As Barry is undertaking a podcast interview with a member of the Forgiveness Project, he suggested to me that I should write something about forgiveness in relation to the Middle Way. This is something I am glad to do, especially after looking at some of the inspiring material on the Forgiveness Project website. I hope that forgiveness is something the Middle Way Society can actively promote, because it seems to me central to the practice of the Middle Way and of integration. All I am going to do here is offer an explanation of why I think this is the case – i.e. to relate the ideas of forgiveness, integration and the Middle Way.
Forgiveness is something that people often think they offer to others who have wronged them. I’m not so sure that this is the main significance of forgiveness. I’d suggest that it would be better to understand forgiveness as a process of integration overcoming a conflict that is both external and internal. The internal representation of the conflict seems to be the one that is most at stake in forgiveness, because bitterness can linger long after overt conflict has finished. What we need to reconcile, primarily, is the part of ourselves that is in conflict with another person with the part of ourselves that is in sympathy with them. If we didn’t have such a rigid view of ourselves to begin with, it would not be a matter of “me” forgiving “you”, or “you” forgiving “me”: rather, we each need to forgive parts of ourselves. Of course external reconciliation can play a powerful part in that, but it may not necessarily be the most important part.
Let’s consider an extreme example: suppose that a child is murdered. It often seems that few voices are more rancorously unforgiving than the parents of a murdered child, such as the parents of Jamie Bulger, who were opposed to the release of the killers eight years later, even though they were only ten at the time of the killing – see BBC article. It’s not surprising that such an event produces huge and violent conflicts in the parents that are still going on eight years later. Any compassion for the killer (who may be in a very confused or brutalised state) is repressed under the power of protective rage and desire for revenge. Yet that compassion for the killer is still present, together with a recognition that the killer is a human being not so different from the victim. The power of the repression may even be expressed through language that denies the human status of the murderer.
Forgiveness can only happen when that compassion, opposed to the protective or retaliatory feelings, is accessed and reconciled with those feelings. When that happens, the protective feelings can finally be channelled in a productive direction that values the welfare of the offender as well as that of the offended. If we think about what might create barriers to that process, the relevance of the Middle Way also becomes evident, for it is metaphysical views that block that integration process. Those views might take the form of absolute beliefs about retaliatory justice in the case of a criminal offence. But there are also beliefs about the self that lead us to identify what we have lost as ‘me’ or ‘mine’, beliefs about the other as absolutely evil, or even beliefs about God, or other religious or political absolutes. These might stand in the way of forgiveness, because they stop us incrementalising our loss and considering it is the same terms as the losses of those who have wronged us.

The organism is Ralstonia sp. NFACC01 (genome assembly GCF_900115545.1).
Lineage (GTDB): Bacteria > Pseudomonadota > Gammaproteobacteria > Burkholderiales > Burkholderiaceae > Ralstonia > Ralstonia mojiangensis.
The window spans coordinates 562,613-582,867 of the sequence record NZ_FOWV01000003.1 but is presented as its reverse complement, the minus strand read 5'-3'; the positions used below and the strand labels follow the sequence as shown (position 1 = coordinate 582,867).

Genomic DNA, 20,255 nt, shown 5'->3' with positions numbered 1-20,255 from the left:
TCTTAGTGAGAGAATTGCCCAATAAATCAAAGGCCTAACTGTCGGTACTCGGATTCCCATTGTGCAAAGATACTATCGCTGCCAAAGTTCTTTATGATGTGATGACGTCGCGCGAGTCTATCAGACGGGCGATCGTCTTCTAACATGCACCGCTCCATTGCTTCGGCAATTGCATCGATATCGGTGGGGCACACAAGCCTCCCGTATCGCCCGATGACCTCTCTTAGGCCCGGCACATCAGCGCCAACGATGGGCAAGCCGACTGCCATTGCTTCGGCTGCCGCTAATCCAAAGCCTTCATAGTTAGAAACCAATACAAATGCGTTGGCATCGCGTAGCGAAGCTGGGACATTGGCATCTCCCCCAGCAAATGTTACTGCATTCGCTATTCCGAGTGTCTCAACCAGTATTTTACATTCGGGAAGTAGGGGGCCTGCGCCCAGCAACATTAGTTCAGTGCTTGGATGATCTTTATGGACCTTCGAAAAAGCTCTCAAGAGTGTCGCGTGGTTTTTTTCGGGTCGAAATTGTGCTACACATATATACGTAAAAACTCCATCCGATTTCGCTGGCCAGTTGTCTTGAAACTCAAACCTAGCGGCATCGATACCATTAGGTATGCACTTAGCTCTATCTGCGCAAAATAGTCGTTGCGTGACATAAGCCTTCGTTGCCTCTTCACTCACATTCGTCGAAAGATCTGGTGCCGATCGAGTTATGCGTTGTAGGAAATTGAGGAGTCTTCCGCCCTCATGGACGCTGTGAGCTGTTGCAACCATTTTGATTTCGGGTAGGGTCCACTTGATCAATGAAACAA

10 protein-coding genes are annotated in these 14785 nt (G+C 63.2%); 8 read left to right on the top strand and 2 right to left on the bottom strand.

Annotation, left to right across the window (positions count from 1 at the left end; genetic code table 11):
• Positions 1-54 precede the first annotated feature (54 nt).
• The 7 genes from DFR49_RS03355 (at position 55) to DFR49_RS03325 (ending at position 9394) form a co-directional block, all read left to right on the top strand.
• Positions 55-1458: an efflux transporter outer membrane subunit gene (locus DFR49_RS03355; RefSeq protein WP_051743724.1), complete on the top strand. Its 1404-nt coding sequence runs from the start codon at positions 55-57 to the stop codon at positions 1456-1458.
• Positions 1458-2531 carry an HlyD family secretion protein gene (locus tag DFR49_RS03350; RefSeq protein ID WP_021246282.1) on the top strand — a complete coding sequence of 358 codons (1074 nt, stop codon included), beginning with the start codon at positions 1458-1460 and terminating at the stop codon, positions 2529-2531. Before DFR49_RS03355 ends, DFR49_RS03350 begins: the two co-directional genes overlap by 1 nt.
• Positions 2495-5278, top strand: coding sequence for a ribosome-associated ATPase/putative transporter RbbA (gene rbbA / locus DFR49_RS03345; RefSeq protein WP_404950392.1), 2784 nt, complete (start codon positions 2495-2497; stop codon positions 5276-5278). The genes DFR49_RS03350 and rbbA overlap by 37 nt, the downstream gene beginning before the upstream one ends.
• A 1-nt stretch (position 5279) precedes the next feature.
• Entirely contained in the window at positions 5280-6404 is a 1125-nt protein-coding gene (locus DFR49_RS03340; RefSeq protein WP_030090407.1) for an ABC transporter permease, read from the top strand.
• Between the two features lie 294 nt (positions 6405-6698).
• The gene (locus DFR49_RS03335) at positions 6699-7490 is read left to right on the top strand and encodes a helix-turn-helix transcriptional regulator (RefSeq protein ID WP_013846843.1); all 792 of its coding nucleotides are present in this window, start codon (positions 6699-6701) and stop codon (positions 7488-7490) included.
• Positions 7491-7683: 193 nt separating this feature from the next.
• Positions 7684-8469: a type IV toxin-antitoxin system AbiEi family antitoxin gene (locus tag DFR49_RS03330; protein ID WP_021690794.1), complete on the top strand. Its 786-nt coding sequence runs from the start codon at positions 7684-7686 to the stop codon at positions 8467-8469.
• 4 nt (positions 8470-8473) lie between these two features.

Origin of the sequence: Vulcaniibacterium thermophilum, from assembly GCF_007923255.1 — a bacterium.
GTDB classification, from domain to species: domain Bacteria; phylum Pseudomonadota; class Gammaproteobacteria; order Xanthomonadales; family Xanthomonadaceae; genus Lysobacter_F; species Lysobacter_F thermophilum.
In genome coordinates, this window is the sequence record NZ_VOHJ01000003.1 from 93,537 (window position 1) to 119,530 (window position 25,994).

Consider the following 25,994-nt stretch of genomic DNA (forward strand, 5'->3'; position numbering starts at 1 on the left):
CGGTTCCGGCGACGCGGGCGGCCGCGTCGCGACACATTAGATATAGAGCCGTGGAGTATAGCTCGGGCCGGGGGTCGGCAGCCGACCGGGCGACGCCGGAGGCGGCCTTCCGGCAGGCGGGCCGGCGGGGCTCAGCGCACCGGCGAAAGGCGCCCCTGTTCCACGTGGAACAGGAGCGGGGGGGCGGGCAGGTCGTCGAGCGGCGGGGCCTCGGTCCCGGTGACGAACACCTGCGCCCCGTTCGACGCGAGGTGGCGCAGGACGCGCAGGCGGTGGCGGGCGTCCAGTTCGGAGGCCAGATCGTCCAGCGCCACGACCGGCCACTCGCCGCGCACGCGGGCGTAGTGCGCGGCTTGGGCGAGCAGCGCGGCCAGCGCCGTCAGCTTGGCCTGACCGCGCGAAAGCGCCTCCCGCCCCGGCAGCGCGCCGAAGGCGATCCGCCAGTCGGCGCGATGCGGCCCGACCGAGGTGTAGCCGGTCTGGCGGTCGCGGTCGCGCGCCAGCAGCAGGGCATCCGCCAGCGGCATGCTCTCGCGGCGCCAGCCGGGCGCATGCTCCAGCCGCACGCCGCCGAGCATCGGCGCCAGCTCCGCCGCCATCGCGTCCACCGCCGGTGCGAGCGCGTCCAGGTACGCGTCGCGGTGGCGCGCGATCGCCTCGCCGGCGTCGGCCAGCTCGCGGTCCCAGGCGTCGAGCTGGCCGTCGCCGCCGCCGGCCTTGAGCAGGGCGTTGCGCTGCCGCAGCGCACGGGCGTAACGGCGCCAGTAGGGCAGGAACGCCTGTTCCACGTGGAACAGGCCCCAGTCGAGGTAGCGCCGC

Of course there’s also an alternative extreme – that of denying one’s own feelings and engaging in false and premature forgiveness. Forgiveness is not just a matter of telling people we forgive them, or even of telling ourselves we forgive them, but of reflecting both on our own feelings and on the grounds of compassion for the other, whilst cultivating a more generally integrated state of mind in which reconciliation can occur and the two impulses can unite. The same point would apply if it is ourselves we need to forgive – the process of shame or guilt being a similar matter of inner conflict.
If I consult my own experience, I am fortunate not to have ever been wronged in the kind of profound way Jamie Bulger’s parents were. Perhaps the biggest point requiring forgiveness from me involved being wronged by an employer, nearly ten years ago now. I think at that point I was too much concerned with immediate harmony and reasonableness, and should have stood up for myself more at a crucial point. As a result of my not doing so, I felt I was left with no alternative but to resign, and I started to feel my teaching career was over. Forgiveness became necessary for all the wrongs I started to load onto this incident , but it took me a long time to reach. The marker of forgiveness for me was no longer encountering hatred for this former employer in my meditation, but for years I would suddenly encounter it without warning, and realise that it was still there. The forgiveness could not be forced.
It is the Middle Way that makes forgiveness possible – or perhaps, conversely, also forgiveness that contributes to making the Middle Way possible. By avoiding both positive and negative dogmas surrounding wrongs that we have either done or had done to us, we can also avoid either premature and superficial forgiveness or a rigid failure to forgive. Whenever we forgive we need to address the conditions of our own hurt, but forgiveness is surely promoted by the practice of the Middle Way at all levels – for example by critical and reflective thought, by meditation, or by art that expresses and channels our anguish. Forgiveness is never easy, and neither is the Middle Way.
Picture: ‘Forgiveness’ by Barkamen (Wikimedia Commons)